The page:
L a - b e a u t é - s a u v e r a - l e - m o n d e ~ D o s t o ï e v s k i

L a - b e a u t é - s a u v e r a - l e - m o n d e  ~  D o s t o ï e v s k i



Thursday, December 11, 2014

The Grand Duke and Grand Duchess of Tuscany, by Joseph Dorffmeister, 1797



Ferdinand III (Peter Leopold Josef Anton Joachim Pius Gotthard; 6 May 1769, Florence - 18 June 1824, Florence), Grand Duke of Tuscany from 1790 to 1801 and, after a period of disenfranchisement, again from 1814 to 1824. He was also the Prince-Elector and Grand Duke of Salzburg (1803-1806) and Grand Duke of Würzburg (1806-1814).

He was a grandson of Empress Maria Theresia of Austria, as he was the second son of Archduke Leopold, then Grand Duke of Tuscany, and his wife Infanta Maria Luisa of Spain. When his father was elected Emperor of the Holy Roman Empire, Ferdinand succeeded him as Grand Duke of Tuscany. In 1792, during the French Revolution - even though his aunt, Marie Antoinette, was the imprisoned queen of France - Ferdinand became the first monarch to formally recognize the new French First Republic. While other countries became embroiled in conflict with Republican France, his normalization of relations with that country helped stabilize his rule for several years. But by 1799 he was compelled to flee to Vienna for protection when French-spurred republicanism spreading through Italy caused an overthrow of the government in Florence. He was then forced to renounce his throne two years later as Napoléon continued his restructuring of Europe. Ferdinand was compensated by being given the Dukedom and Electorate of Salzburg. He was also made a Prince-Elector of the Holy Roman Empire. Temporarily. Ferdinand was then made Grand Duke of Würzburg, a new state created for him. In 1814, after Napoleon's fall, the Grand Duchy of Tuscany was restored to him. He lived ten more years and was succeeded by his son.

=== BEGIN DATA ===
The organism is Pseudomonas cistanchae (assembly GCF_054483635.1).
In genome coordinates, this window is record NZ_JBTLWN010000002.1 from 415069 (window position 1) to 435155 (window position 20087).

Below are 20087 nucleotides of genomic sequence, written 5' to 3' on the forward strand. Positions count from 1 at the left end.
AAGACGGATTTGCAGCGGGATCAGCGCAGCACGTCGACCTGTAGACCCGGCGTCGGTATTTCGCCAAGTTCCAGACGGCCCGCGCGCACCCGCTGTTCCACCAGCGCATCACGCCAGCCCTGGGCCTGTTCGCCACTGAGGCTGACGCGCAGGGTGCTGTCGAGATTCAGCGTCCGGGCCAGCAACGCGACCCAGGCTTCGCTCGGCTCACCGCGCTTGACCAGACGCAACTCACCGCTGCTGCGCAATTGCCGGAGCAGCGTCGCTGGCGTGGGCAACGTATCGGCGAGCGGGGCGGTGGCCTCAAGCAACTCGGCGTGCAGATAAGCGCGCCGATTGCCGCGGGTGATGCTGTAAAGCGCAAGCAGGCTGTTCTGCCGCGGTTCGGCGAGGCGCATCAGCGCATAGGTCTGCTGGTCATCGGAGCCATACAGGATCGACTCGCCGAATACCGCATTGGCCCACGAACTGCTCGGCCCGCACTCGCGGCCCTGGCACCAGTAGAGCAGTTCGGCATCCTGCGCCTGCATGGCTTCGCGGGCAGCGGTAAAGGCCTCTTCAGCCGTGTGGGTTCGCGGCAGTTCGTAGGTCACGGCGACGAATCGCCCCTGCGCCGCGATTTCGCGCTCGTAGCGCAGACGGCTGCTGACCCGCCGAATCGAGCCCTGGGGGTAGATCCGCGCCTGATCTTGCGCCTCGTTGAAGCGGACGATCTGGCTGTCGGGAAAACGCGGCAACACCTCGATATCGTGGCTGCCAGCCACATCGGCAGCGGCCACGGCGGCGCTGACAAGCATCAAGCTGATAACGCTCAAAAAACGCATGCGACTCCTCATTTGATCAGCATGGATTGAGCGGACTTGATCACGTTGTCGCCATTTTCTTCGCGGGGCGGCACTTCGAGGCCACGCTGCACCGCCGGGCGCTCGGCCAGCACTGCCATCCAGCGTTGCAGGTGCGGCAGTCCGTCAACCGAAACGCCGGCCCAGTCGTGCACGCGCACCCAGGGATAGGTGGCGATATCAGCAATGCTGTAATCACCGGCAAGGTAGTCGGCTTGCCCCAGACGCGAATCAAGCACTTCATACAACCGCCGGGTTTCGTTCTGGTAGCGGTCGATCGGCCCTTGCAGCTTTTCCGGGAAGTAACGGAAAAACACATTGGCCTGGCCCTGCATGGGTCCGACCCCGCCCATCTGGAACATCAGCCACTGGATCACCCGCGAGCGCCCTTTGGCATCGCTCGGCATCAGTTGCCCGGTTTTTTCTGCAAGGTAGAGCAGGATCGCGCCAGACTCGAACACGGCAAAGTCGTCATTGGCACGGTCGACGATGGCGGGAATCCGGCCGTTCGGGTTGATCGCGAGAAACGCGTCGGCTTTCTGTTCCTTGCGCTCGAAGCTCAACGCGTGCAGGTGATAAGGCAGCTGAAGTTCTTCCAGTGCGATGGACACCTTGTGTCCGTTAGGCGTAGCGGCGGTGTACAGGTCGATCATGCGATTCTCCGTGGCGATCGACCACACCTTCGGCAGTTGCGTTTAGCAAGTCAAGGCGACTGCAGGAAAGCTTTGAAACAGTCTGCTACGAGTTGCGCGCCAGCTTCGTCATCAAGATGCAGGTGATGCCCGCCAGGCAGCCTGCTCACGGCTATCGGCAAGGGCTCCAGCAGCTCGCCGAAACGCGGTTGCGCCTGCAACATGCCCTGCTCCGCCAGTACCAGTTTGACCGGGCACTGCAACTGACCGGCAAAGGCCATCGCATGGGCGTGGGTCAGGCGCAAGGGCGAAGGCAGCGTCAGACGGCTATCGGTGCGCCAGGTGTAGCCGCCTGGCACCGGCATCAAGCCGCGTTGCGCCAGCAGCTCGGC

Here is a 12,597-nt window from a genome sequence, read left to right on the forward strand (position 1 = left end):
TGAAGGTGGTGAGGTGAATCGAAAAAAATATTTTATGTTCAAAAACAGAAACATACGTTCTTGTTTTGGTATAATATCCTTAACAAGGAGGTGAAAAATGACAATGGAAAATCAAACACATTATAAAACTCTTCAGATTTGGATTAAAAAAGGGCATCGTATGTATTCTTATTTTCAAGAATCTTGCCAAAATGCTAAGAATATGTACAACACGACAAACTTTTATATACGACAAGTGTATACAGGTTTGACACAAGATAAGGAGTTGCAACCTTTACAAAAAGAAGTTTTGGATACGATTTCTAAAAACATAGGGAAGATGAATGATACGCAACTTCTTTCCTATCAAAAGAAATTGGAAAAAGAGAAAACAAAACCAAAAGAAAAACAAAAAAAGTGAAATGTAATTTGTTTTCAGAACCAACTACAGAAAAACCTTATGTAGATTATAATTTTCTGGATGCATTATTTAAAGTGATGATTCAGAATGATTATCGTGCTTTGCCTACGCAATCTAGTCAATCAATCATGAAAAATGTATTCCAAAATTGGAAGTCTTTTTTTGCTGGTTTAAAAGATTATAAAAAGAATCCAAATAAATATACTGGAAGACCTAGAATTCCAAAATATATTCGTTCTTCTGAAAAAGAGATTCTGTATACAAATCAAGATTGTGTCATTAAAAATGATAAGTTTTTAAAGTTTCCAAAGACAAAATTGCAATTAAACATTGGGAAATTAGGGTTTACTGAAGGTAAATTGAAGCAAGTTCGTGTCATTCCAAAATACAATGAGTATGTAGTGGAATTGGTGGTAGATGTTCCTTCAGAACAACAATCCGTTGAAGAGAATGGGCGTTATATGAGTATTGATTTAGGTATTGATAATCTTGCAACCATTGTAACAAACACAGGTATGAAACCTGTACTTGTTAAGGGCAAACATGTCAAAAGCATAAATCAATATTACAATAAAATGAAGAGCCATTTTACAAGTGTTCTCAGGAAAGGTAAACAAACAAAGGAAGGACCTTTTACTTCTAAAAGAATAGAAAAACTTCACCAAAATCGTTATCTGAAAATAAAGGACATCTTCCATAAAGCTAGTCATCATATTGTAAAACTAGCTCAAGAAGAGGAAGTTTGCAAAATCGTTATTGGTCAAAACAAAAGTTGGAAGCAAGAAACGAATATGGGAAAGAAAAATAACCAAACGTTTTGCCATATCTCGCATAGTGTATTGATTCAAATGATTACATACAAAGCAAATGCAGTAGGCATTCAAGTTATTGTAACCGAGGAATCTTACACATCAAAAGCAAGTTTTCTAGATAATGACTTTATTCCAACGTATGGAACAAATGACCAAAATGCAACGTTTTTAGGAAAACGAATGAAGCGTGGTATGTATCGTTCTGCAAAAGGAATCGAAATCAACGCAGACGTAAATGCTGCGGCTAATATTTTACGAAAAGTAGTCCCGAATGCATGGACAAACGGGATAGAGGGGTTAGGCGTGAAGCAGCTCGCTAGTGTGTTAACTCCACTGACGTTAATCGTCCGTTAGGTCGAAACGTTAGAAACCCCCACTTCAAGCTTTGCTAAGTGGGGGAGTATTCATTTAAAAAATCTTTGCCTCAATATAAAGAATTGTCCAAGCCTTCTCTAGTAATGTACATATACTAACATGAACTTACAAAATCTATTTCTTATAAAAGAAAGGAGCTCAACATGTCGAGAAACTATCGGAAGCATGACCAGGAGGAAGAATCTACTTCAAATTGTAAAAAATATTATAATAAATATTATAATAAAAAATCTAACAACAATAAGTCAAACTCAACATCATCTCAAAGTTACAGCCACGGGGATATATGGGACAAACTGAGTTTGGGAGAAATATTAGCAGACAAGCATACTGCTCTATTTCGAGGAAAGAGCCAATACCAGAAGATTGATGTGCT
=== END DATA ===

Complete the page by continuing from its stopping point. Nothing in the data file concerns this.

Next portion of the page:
In 1790 Ferdinand married his double first cousin, the Princess (later Grand Duchess) Luisa of Naples and Sicily (27 July 1773, Naples - 19 September 1802, Vienna), daughter of Ferdinand I of the Two Sicilies and Marie Caroline of Austria. (She was one of eighteen children, seven of whom survived to adulthood.) They had five children together, the first two dying very young. The Grand Duchess herself died while giving birth to her sixth child, a stillborn son; she was only twenty-nine. Nineteen years later, her husband remarried. His new, much younger bride - a first cousin once removed to both Ferdinand and his late wife - was Princess Maria Ferdinanda of Saxony. There were no children born of this marriage.

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Joseph Dorffmeister (or Dorfmeister; 16 March 1764 - 1814), Austro-Hungarian painter. Older son of artist Stephen Dorfmeister, he studied at the Vienna Academy.





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